Frequently Asked Questions About TPMS

July 6, 2020

1. What Are TPMS Sensors?

TPMS Sensor

TPMS stands for Tire Pressure Monitoring System. The TPMS Sensors are responsible for monitoring your truck's tire pressure and telling you if the pressure gets too low. These are mounted to your wheel before tires are put on. We definitely recommend getting new sensors if you replace your wheels because the old ones were most likely designed to suit those exact wheels. Chances are, your new wheels will not be the same thickness or sizes as your OEM wheels which can give faulty readings. Often overlooked, the TPMS Sensors are a great way to get the best possible gas mileage and ensure that you can get where you need to go safely.


2. Are TPMS Sensors Required?

TPMS Sensors are required on all vehicles 2008 or newer. If you're buying new wheels, do not use the old sensors as they're probably worn and are not designed for the new wheels since every type of wheel is produced at a different thickness and weight. Save yourself the hassle and the possible ticket and add some to your package. You'll get the most gas mileage and will know when something is wrong with your tires before anything bad happens.


3. Do My New Wheels Come with TPMS Sensors Installed?

Before you are able to add your new wheel and tire package to the cart, you must either opt in or out of TPMS Sensors. If you choose to add the sensors, they will be installed before they are shipped to you. Note: some vehicle models or sensors may require a re-programming process to sync with the new sensors. This can be done fairly easily by an auto dealer or repair shop (the cost to program sensors is the customer’s responsibility).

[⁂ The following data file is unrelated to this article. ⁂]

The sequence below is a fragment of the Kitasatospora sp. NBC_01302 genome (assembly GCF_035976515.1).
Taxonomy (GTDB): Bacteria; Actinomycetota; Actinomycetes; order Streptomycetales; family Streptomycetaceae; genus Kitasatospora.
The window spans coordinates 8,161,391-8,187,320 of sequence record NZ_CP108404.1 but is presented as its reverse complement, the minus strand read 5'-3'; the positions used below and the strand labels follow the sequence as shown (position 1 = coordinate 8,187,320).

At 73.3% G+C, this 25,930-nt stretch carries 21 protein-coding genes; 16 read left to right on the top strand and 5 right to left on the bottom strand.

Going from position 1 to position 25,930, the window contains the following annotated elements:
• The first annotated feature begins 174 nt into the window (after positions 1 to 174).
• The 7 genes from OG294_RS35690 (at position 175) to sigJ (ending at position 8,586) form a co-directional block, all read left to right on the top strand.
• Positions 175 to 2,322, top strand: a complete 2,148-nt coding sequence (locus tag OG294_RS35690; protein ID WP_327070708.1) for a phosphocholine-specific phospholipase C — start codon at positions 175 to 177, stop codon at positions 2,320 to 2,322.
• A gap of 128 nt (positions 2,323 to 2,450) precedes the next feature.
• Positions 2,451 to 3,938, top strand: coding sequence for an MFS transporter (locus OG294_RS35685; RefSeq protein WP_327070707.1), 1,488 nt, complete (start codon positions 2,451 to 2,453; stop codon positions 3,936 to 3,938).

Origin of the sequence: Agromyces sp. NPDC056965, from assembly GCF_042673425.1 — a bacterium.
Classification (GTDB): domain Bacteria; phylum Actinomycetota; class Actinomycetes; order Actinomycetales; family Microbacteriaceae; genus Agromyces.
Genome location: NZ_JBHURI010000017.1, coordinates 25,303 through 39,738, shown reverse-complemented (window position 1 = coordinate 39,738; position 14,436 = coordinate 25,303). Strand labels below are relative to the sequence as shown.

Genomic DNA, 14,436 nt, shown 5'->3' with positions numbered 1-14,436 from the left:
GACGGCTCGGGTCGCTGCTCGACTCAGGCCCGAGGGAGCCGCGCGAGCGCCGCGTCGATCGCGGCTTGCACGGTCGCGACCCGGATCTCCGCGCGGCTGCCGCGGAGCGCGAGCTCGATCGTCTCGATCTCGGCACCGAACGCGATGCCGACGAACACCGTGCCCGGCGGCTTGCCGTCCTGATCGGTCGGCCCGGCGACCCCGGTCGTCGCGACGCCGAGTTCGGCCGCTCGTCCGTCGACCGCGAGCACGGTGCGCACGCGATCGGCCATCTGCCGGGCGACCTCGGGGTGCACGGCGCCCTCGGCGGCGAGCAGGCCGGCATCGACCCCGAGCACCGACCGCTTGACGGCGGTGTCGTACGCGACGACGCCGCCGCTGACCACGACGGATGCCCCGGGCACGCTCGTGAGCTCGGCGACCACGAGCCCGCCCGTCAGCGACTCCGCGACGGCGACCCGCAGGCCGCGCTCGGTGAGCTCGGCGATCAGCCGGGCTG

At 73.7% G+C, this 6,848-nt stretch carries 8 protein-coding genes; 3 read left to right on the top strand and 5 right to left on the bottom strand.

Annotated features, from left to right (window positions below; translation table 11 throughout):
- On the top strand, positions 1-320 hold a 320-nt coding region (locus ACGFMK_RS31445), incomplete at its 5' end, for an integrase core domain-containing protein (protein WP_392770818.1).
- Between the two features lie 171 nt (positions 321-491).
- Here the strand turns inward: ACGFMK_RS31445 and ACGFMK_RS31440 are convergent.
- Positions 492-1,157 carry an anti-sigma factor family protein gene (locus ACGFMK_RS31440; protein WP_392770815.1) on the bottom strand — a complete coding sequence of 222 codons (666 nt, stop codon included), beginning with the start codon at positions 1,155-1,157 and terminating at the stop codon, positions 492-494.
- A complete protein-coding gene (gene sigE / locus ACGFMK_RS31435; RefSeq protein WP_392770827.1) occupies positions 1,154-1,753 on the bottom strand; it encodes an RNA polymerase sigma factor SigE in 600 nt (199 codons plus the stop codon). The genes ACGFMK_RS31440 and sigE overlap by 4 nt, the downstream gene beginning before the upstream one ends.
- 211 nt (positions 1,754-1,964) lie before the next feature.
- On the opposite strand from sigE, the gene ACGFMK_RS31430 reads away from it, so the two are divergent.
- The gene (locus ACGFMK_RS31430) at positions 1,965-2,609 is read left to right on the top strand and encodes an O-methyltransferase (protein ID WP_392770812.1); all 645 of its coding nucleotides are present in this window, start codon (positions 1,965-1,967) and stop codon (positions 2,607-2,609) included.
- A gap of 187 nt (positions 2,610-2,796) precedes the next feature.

4. How Do I Sync My TPMS Sensors?

Depending on what truck you have, the syncing process may be different. Consult your owner's manual or online forums to see if the programming can be done by yourself. Otherwise, take your truck over to a shop or dealership and they will program your TPMS for you. Typically this isn't very expensive, around $40-$50 is pretty common.


5. My TPMS Isn't Working.

If you've tried syncing your TPMS Sensors to your truck on your own and they won't connect, we'd recommend taking your truck to a professional shop or dealership. There could be a few things going on like a service mode that may need to be enabled in order to program them. The professionals will be able to figure out the issue with your sensors.


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